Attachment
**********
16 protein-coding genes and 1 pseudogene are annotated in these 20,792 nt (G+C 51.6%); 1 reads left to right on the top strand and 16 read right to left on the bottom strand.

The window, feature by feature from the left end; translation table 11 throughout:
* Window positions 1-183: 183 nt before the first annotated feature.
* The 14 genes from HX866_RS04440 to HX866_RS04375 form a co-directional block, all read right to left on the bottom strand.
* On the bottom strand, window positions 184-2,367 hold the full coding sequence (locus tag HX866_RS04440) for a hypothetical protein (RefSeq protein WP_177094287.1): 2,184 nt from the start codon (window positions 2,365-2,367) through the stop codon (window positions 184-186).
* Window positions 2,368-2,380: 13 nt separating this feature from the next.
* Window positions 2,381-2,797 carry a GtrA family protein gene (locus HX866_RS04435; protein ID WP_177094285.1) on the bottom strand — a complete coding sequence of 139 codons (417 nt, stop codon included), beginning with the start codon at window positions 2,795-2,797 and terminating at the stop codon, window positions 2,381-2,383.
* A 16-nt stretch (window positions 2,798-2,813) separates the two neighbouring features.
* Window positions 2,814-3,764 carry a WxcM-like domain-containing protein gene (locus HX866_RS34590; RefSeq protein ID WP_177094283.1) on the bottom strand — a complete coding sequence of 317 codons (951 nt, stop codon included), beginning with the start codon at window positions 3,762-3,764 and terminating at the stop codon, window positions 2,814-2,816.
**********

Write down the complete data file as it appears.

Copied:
16 protein-coding genes and 1 pseudogene are annotated in these 20,792 nt (G+C 51.6%); 1 reads left to right on the top strand and 16 read right to left on the bottom strand.

The window, feature by feature from the left end; translation table 11 throughout:
* Window positions 1-183: 183 nt before the first annotated feature.
* The 14 genes from HX866_RS04440 to HX866_RS04375 form a co-directional block, all read right to left on the bottom strand.
* On the bottom strand, window positions 184-2,367 hold the full coding sequence (locus tag HX866_RS04440) for a hypothetical protein (RefSeq protein WP_177094287.1): 2,184 nt from the start codon (window positions 2,365-2,367) through the stop codon (window positions 184-186).
* Window positions 2,368-2,380: 13 nt separating this feature from the next.
* Window positions 2,381-2,797 carry a GtrA family protein gene (locus HX866_RS04435; protein ID WP_177094285.1) on the bottom strand — a complete coding sequence of 139 codons (417 nt, stop codon included), beginning with the start codon at window positions 2,795-2,797 and terminating at the stop codon, window positions 2,381-2,383.
* A 16-nt stretch (window positions 2,798-2,813) separates the two neighbouring features.
* Window positions 2,814-3,764 carry a WxcM-like domain-containing protein gene (locus HX866_RS34590; RefSeq protein ID WP_177094283.1) on the bottom strand — a complete coding sequence of 317 codons (951 nt, stop codon included), beginning with the start codon at window positions 3,762-3,764 and terminating at the stop codon, window positions 2,814-2,816.